Immunologic, reproductive, and carcinogenic risk assessment from POP exposure in East Greenland polar bears (Ursus maritimus) during 1983-2013
New publication by Rune Dietz, Jean-Pierre Desforges, Kim Gustavson, Frank F. Riget, Erik W. Born, Robert J. Letcher, and Christian Sonne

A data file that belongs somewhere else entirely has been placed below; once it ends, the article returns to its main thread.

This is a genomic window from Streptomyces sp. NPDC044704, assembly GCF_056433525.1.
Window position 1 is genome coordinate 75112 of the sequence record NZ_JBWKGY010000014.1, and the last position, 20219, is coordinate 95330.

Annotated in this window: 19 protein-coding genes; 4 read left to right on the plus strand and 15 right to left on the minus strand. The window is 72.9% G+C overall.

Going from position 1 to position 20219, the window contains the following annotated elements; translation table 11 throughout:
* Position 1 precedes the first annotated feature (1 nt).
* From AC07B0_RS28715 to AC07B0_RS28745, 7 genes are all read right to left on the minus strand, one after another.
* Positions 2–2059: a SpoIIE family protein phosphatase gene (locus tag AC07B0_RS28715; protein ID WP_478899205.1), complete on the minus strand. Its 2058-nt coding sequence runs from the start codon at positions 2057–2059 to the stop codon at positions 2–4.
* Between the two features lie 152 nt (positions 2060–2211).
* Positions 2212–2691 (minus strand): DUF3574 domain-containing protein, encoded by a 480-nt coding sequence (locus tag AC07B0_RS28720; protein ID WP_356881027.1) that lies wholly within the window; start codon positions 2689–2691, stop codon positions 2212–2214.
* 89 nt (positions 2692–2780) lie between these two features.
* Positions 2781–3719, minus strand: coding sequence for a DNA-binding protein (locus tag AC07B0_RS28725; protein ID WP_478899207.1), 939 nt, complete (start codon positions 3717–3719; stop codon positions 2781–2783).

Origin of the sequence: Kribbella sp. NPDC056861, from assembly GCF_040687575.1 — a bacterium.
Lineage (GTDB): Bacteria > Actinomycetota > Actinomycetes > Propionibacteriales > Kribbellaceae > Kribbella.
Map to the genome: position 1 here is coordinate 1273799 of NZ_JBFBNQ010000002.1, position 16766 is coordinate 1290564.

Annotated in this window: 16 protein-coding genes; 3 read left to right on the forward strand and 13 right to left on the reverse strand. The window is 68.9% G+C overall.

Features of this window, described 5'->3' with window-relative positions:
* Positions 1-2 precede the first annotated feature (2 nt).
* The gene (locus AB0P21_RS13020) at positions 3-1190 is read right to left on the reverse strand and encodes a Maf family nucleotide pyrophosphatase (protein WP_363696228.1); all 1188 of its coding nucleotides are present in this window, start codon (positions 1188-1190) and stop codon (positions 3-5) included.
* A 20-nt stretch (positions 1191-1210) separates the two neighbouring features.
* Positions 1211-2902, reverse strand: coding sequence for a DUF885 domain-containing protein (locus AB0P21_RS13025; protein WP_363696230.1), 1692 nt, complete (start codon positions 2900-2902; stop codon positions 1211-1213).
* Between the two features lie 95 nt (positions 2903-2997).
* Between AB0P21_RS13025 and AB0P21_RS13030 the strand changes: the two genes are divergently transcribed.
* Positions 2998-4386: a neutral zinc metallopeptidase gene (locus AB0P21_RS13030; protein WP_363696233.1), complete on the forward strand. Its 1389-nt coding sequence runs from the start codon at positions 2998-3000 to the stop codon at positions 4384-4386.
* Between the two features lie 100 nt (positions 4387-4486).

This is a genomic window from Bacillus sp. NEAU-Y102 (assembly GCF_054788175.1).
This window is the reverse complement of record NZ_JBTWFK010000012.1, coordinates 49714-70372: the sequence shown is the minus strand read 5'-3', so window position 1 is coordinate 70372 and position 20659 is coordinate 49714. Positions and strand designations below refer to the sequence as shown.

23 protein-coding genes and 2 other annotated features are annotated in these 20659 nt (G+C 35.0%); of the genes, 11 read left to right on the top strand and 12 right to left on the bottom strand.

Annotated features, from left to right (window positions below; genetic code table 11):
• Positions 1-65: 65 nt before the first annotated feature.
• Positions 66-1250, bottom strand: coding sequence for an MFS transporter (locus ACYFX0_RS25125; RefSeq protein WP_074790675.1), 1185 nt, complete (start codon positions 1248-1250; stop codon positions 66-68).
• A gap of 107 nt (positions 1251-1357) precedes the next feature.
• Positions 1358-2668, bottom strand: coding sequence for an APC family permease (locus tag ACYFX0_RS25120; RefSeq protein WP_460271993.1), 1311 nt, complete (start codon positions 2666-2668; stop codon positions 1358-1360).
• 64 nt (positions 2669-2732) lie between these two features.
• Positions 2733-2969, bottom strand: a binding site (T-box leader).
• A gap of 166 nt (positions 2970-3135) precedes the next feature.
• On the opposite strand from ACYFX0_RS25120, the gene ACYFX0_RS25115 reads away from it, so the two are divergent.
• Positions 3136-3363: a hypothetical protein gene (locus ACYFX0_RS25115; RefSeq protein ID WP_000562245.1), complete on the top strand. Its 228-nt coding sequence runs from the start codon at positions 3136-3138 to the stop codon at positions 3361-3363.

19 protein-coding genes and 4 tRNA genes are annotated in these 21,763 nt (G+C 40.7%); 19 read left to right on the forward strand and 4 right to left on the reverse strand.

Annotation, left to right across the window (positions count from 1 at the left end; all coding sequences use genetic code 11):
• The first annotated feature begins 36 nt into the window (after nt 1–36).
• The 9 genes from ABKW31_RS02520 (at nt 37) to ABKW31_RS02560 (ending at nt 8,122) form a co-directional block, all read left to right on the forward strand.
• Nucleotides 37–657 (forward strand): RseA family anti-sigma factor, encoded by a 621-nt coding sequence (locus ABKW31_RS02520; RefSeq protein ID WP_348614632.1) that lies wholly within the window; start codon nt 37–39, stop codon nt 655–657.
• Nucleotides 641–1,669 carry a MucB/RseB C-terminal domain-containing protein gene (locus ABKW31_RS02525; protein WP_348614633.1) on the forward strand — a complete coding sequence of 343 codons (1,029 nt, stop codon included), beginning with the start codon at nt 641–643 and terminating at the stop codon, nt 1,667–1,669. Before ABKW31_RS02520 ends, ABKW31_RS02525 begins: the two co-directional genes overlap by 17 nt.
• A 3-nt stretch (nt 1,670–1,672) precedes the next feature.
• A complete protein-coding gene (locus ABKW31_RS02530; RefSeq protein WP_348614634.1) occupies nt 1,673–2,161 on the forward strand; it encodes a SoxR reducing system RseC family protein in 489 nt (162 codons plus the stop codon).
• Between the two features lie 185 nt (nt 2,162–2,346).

Polar bears (Ursus maritimus) are among the world's highest trophic level marine predators and as such have some of the highest tissue concentrations of organohalogen contaminants (OHCs) among Arctic biota. In this paper we present the results of a three decade (1983–2013) risk assessment of OHC exposure and effects on reproduction, immunity, and cancer (genotoxicity) in polar bears from Central East Greenland. Risk of adverse effects are evaluated using a risk quotient (RQ) approach with derivation from measured OHC concentrations in polar bear tissue and critical body residues (CBR) extrapolated for polar bears using physiologically-based pharmacokinetic modelling (PBPK). The additive RQs for all OHCs in polar bears were above the threshold for all effect categories (RQ > 1) in every year, suggesting this population has been at significant and continuous risk of contaminant-mediated effects for over three decades. RQs peaked in 1983 (RQ > 58) and again in 2013 (RQ > 50) after a period of decline. These trends follow ΣPCB levels during that time, and contributed almost all of the risk to immune, reproductive, and carcinogenic effects (71–99% of total RQ). The recent spike in RQs suggests a major shift in polar bear contaminant exposure from climate related changes in food composition and hereby the increased risk of adverse health effects. In the context of lifetime exposure ΣPCB and PFOS levels showed the interactive importance of year of birth, age, and emission history. In conclusion, the results indicate that East Greenland polar bears have been exposed to OHC levels over the period of 1983–2013 that potentially and continuously affected individual and theoretically also population health, with a peaking risk in the more recent years.